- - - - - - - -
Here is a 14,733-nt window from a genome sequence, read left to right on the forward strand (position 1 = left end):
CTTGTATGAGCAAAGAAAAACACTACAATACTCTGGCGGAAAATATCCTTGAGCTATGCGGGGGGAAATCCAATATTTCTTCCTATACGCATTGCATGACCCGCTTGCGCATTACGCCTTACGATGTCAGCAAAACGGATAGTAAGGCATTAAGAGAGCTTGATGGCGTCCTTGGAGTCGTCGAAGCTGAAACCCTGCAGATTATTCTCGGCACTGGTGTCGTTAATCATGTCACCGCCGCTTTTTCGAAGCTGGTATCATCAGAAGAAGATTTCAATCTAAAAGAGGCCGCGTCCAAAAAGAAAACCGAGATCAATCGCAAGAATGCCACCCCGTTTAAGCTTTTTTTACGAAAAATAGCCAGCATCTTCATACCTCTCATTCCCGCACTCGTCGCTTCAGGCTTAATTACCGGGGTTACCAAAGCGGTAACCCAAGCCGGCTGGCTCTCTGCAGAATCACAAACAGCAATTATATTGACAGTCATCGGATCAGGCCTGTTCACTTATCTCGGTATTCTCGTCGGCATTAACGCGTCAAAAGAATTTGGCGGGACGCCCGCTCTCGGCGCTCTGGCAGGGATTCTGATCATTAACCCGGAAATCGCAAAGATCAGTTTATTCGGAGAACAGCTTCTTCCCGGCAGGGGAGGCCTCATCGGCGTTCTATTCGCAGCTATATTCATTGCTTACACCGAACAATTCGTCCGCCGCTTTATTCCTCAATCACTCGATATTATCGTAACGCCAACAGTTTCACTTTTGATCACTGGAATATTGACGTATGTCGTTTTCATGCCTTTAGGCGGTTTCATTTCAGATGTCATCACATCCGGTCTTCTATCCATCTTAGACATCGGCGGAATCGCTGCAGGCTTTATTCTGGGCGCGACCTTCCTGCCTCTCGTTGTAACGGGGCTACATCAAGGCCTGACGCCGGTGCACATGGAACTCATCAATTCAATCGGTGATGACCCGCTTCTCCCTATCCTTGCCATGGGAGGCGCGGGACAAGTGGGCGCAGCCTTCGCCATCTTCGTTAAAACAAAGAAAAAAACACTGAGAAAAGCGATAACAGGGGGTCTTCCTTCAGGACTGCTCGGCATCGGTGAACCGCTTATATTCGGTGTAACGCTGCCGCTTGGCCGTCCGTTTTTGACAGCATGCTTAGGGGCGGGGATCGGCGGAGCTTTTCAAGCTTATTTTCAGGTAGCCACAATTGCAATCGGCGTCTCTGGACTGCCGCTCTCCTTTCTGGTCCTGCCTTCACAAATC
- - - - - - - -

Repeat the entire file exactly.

Here is a 14,733-nt window from a genome sequence, read left to right on the forward strand (position 1 = left end):
CTTGTATGAGCAAAGAAAAACACTACAATACTCTGGCGGAAAATATCCTTGAGCTATGCGGGGGGAAATCCAATATTTCTTCCTATACGCATTGCATGACCCGCTTGCGCATTACGCCTTACGATGTCAGCAAAACGGATAGTAAGGCATTAAGAGAGCTTGATGGCGTCCTTGGAGTCGTCGAAGCTGAAACCCTGCAGATTATTCTCGGCACTGGTGTCGTTAATCATGTCACCGCCGCTTTTTCGAAGCTGGTATCATCAGAAGAAGATTTCAATCTAAAAGAGGCCGCGTCCAAAAAGAAAACCGAGATCAATCGCAAGAATGCCACCCCGTTTAAGCTTTTTTTACGAAAAATAGCCAGCATCTTCATACCTCTCATTCCCGCACTCGTCGCTTCAGGCTTAATTACCGGGGTTACCAAAGCGGTAACCCAAGCCGGCTGGCTCTCTGCAGAATCACAAACAGCAATTATATTGACAGTCATCGGATCAGGCCTGTTCACTTATCTCGGTATTCTCGTCGGCATTAACGCGTCAAAAGAATTTGGCGGGACGCCCGCTCTCGGCGCTCTGGCAGGGATTCTGATCATTAACCCGGAAATCGCAAAGATCAGTTTATTCGGAGAACAGCTTCTTCCCGGCAGGGGAGGCCTCATCGGCGTTCTATTCGCAGCTATATTCATTGCTTACACCGAACAATTCGTCCGCCGCTTTATTCCTCAATCACTCGATATTATCGTAACGCCAACAGTTTCACTTTTGATCACTGGAATATTGACGTATGTCGTTTTCATGCCTTTAGGCGGTTTCATTTCAGATGTCATCACATCCGGTCTTCTATCCATCTTAGACATCGGCGGAATCGCTGCAGGCTTTATTCTGGGCGCGACCTTCCTGCCTCTCGTTGTAACGGGGCTACATCAAGGCCTGACGCCGGTGCACATGGAACTCATCAATTCAATCGGTGATGACCCGCTTCTCCCTATCCTTGCCATGGGAGGCGCGGGACAAGTGGGCGCAGCCTTCGCCATCTTCGTTAAAACAAAGAAAAAAACACTGAGAAAAGCGATAACAGGGGGTCTTCCTTCAGGACTGCTCGGCATCGGTGAACCGCTTATATTCGGTGTAACGCTGCCGCTTGGCCGTCCGTTTTTGACAGCATGCTTAGGGGCGGGGATCGGCGGAGCTTTTCAAGCTTATTTTCAGGTAGCCACAATTGCAATCGGCGTCTCTGGACTGCCGCTCTCCTTTCTGGTCCTGCCTTCACAAATC